|Title:||Development of an in situ extraction process of fatty acids from microalgae cultures||Language:||English||Authors:||Glembin, Philipp||Issue Date:||2018||Examination Date:||13-Jan-2017||Abstract (english):||
In this work micellar extraction was investigated in order to develop an alternative process for the in situ extraction of hydrophobic substances from microalgae cultures. The main requirements for an in situ extraction process such as biocompatibility, phase separation behavior and partitioning of the hydrophobic target substance between micellar- and aqueous phases were studied for a number of surfactants. The cloud point temperatures (CPT) as well as the biocompatibility of the nonionic surfactants with the microalgae C. reinhardtii, C. vulgaris, and S. obliquus was determined as a function of time. It was shown that algae cells are concentrated in the aqueous phase, whereas the hydrophobic compounds (fatty acids) are enriched in the micellar phase. Significant differences in growth and the photosynthetic activity of different algae strains after exposure to surfactants were determined. Thus, besides extraction, surfactants might be applied to control the growth of certain algae enabling the monoalgal culturing in outdoor cultivation of microalgae since the growth of the less surfactant-tolerant microalgae could be suppressed. For the most biocompatible surfactant under study, Triton X-114 with a biocompatibility of 98%, the kinetics of phase separation in the temperature range between 30 and 40°C have been investigated. The fastest phase separation took place at a Triton X-114 concentration of 3%wt at 40°C. The partitioning of representative hydrophobic substances between the both phases was predicted using the model COSMO-RS, the results were compared to experimental data with satisfying agreement (LogPcalc. palmitic acid: 0.82; LogPexp. palmitic acid: 0.75). Based on these results the extraction of valuable compounds from the microalgae Scenedesmus obliquus was realized on a pilot plant and compared to the lab scale experiments. Overall, the results indicate that a continuous micellar extraction with nonionic surfactants offers the opportunity for an in situ extraction of hydrophobic substances directly from the culture medium and is a promising alternative to a classic solvent extraction of dried algal biomass.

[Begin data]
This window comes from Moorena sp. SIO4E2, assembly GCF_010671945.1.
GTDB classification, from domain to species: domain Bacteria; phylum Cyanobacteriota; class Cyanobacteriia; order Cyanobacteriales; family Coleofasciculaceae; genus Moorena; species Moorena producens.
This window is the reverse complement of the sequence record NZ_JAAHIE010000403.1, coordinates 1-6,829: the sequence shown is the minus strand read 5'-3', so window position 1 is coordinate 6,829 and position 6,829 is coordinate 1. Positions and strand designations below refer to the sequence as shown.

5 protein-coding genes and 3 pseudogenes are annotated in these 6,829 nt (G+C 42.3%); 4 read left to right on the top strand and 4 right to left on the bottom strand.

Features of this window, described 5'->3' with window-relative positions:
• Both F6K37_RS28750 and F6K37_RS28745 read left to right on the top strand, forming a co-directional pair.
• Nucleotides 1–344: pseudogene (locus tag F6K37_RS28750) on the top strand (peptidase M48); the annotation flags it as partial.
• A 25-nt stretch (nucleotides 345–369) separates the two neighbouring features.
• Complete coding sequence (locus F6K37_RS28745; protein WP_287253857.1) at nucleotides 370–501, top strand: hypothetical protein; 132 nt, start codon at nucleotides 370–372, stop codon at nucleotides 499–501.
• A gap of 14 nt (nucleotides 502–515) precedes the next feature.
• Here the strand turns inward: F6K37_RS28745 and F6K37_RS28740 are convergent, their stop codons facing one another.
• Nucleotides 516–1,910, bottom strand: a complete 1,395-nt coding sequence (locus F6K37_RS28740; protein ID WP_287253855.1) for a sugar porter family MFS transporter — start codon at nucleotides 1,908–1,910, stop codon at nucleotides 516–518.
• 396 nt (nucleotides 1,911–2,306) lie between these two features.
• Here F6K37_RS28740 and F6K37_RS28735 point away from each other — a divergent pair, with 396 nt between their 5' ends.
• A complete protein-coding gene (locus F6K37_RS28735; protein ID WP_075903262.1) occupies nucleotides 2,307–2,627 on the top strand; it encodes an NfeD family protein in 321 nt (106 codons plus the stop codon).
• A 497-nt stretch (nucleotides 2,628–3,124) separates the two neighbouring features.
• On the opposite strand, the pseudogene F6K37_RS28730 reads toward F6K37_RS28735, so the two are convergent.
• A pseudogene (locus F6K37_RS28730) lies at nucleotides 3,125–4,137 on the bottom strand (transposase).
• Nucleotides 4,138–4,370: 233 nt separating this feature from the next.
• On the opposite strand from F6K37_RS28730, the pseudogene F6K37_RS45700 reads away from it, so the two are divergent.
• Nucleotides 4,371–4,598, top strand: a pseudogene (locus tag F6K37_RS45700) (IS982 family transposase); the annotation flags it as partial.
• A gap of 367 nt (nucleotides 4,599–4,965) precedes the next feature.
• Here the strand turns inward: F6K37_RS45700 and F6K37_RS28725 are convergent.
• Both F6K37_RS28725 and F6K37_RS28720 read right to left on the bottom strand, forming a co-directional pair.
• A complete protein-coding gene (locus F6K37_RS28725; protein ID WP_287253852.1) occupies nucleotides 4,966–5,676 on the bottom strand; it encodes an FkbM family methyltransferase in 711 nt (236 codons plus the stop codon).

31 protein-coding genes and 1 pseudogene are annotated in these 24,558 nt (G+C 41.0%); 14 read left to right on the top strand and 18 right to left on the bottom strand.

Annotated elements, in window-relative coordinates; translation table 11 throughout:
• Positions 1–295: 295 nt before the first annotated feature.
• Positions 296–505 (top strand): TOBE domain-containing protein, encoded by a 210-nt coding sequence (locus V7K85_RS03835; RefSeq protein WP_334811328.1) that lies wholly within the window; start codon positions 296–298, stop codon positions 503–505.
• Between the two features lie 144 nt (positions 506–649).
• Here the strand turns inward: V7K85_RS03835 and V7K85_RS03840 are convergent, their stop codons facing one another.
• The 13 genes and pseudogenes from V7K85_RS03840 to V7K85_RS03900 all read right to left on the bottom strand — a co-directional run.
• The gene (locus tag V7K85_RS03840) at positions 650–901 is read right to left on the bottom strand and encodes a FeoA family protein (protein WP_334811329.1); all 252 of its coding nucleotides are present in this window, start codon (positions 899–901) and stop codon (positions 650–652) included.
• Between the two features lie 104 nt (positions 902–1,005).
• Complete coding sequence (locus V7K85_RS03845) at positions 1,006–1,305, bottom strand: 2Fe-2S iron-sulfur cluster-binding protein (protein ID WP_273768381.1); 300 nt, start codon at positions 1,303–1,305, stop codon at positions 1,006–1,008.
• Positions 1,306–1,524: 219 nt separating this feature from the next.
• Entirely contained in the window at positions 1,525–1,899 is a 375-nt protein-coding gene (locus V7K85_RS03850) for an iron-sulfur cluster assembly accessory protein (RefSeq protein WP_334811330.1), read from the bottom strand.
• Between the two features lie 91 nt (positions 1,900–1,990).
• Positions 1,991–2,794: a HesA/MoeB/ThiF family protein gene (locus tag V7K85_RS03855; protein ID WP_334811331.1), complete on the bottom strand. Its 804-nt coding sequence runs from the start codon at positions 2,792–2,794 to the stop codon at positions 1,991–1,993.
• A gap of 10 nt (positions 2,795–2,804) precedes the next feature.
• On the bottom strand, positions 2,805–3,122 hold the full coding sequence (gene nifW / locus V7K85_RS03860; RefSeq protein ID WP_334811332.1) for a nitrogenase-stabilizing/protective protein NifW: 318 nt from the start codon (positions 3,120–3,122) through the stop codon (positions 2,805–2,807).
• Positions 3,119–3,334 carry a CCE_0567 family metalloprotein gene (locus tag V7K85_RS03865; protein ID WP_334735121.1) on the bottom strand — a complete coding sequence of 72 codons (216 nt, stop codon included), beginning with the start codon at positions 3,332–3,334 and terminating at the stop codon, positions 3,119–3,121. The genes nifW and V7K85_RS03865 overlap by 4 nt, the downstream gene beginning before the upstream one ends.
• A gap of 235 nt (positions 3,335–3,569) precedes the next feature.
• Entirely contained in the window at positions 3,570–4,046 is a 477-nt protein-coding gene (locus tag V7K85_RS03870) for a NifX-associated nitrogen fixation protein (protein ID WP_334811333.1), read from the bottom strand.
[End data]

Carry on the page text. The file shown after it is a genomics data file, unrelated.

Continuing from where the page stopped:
|URI:||http://tubdok.tub.tuhh.de/handle/11420/1508||DOI:||10.15480/882.1505||Institute:||Thermische Verfahrenstechnik V-8||Document Type:||Thesis||Thesis Type:||Doctoral Thesis||Advisor:||Smirnova, Irina||Referee:||Kuchta, Kerstin||License:||In Copyright|
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